Because of its central position on the eastern coast of the Adriatic sea, the district of Split and Dalmatia has always had an extraordinary cultural and historical role. This entire rounded area consists of a wide hinterland through which flows the river Cetina, and of a coastal belt with an archipelago with many islands. Generous nature has garnished this rich and heterogeneous area with hidden bays, beaches, cliffs, karst, emerald groves, sea straits and vast high seas. The islands of Brac, Solta, Hvar and Vis are wide, with beautiful landscapes and hierarchies of bigger and smaller settlements. The towns and smaller settlements seem to be threaded on a string along the coast. The hinterland, to which even the breath of the Mediterranean reaches, consists of a mountainous landscape with karst, wide fields and settlements, among which Sinj and Imotski have got urban characteristics.
On the coast, the crossroads of continental and sea – ways, during the prehistoric and ancient era, the town of Salona has developed as the metropolis of the Roman province Dalmatia, whose role was taken over by Split in the early Middle Ages.
From the 5th to the 2nd century B.C, the Greek colonists have founded some urban settlements on the islands and on the land. The emperor Diocletian, who was of Dalmatian origin himself, has had a huge palace built, into which he withdrew in the year 303. The Diocletian’s palace became the centre, out of which the medieval town of Split has developed. Therefore, it is understandable that the medieval Croatian rulers have had many churches and mausoleums built on the ruins of Salona, near Split.
This extraordinary beautiful area abounds in cultural monuments. The Diocletian’s palace is recorded into the UNESCO register of monuments of universal importance. The peculiar characteristic of this area is the masonry, because this region abounds in stone. No wonder that many famous builders and sculptors originate from this area. The most famous monument of the Dalmatian masonry is the portal of the cathedral in Trogir, which was chiseled out by the master Radovan in the 13th century. However, worthier than single buildings are the rural and the urban settlements in this region, fused with its natural frame, with rounded contours and polished masonry, which can be considered collective pieces of art.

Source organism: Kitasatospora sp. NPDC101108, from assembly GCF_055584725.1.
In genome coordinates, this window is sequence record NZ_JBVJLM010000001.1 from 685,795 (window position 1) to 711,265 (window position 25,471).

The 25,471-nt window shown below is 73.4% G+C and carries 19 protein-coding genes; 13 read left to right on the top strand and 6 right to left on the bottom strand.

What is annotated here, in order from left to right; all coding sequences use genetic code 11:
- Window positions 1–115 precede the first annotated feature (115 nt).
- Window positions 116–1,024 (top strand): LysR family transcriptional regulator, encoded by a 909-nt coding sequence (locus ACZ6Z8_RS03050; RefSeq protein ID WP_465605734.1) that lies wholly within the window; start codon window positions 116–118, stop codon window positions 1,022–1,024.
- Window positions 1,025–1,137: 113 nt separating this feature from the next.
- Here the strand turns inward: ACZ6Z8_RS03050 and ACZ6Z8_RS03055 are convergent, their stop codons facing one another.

Trogir with its condensed contours, situated on a small island seems to be a castle on the water with the prisms of its towers and crystals of its bell – towers.
Split, which has developed out of the Diocletian’s palace is the most imaginative town of Dalmatia, with complicated spatial relationships, medieval houses and churches built on the ruins of imperial chambers. Split is therefore a town with secret historical semantics, especially concernlng imperiai memories.
The tiny town of Omis under the fortress situated on the mouth of the river Cetina has got an almost pathetic scenery with cliffs and rocks in the background.